Report Wire - Free schooling scheme: over 92% seat’s vacant

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Free schooling scheme: over 92% seat’s vacant

3 min read
economically weaker sections (EWS), economically weaker sections students, Bhupinder Singh Hooda, Haryana, Haryana news, Punjab news, Chandigarh city news, Chandigarh, India news, Indian Express News Service, Express News Service, Express News, Indian Express India News

It appears that the economically weaker part (EWS) college students have most well-liked their present authorities colleges regardless of an choice to get free schooling in Haryana’s “budget” non-public colleges – principally in villages or small cities – below a authorities scheme.

Under the just lately launched scheme, as many as 381 “budget” non-public colleges had provided 24,987 seats for EWS college students of presidency colleges for which the state will reimburse their price of Rs 700/1,100 per pupil. Only 1,665 college students from authorities colleges have most well-liked to go to those non-public colleges below the scheme which is simply 6.6% of the full provided seats. The final date of admissions was July 27.

The admission in non-public colleges was provided below “Chief Minister Equal Education Relief, Assistance and Grant (Cheerag)” scheme which has been launched instead of an analogous scheme launched by Bhupinder Singh Hooda authorities in 2007 below rule 134 A of Haryana School Education Rules, 2003.

Under the Cheerag scheme, college students whose mother and father have annual verified revenue of lower than Rs 1.8 lakh can take admission in non-public colleges from Class II to XII. According to CM Manohar Lal Khattar, below this scheme the federal government will give Rs 700 per pupil from Classes II to V, Rs 900 per pupil from Classes VI to VIII and Rs 1,100 per pupil from Classes IX to XII.

However, official sources say solely these colleges participated within the scheme which have very low price construction conserving in view the reimbursement provided by the federal government in lieu of the admissions.

An educationist stated: “Good private schools, especially in towns, charge more than Rs 3,000 monthly per student. In these circumstances, only those private schools – from villages or small towns – came forward which wanted an assured fee from the government in lieu of admissions. On the other hand, the students from government schools were not keen to leave their existing schools just to get admission in any private school. Further, location of the private schools also matters especially when the students don’t have an offer of lucrative education.”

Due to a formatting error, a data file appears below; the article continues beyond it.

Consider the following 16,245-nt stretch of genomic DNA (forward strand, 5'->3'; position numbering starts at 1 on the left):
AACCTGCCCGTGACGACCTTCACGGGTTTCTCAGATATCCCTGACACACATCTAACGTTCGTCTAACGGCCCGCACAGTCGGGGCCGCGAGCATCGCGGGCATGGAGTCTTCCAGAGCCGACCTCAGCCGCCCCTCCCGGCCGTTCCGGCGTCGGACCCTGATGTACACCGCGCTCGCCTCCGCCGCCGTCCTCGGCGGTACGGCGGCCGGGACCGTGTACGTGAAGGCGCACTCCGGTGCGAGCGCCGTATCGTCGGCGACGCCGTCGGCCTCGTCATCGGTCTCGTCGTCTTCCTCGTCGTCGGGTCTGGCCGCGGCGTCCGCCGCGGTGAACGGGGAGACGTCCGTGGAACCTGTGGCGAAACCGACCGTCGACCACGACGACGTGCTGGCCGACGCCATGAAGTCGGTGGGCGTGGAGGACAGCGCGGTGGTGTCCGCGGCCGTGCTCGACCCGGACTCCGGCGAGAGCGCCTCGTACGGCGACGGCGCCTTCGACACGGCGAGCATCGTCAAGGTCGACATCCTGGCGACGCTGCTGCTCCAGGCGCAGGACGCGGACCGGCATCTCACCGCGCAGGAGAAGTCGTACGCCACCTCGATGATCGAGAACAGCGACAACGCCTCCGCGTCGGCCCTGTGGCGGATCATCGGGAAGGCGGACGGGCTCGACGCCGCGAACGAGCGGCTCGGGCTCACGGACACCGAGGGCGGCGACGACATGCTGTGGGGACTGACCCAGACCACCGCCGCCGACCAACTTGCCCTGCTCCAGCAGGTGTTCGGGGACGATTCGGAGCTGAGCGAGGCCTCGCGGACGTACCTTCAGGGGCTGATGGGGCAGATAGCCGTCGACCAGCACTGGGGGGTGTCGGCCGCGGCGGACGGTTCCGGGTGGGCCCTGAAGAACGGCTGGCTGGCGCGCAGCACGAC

A authorities official stated: “The students in government schools get almost free education apart from school dress, syllabus books, mid-day meal and scholarships for certain categories. So, students keep all these factors in mind before opting for the private schools in the neighbourhood.”

The official additionally stated the Cheerag scheme could get a greater response subsequent yr “as more private schools and students will come to know about the scheme”. However, Haryana Vidyalaya Adhyapak Sangh, a physique of presidency schoolteachers, will not be impressed with the Cheerag scheme and has already staged protests throughout the state opposing it.

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Former president of the sangh, Wazir Singh, stated: “This scheme is aimed to close the government schools. If the students have the option to get admission in private schools free of cost, later or sooner they will prefer the private schools. In place of paying their fee to the private schools, the government should strengthen the infrastructure of government schools and fill the vacant posts of teachers.”

However, a senior officer of the schooling division stated: “The scheme is optional; those who were willing to go to the private schools, they have gone. Those who wanted to stay in the government schools, they continued their studies there. The students might have limited options because they could go to only those schools which have offered the seats. If the students would like to continue in government school as compared to the private schools in their neighbourhood, it speaks well for the education department too.”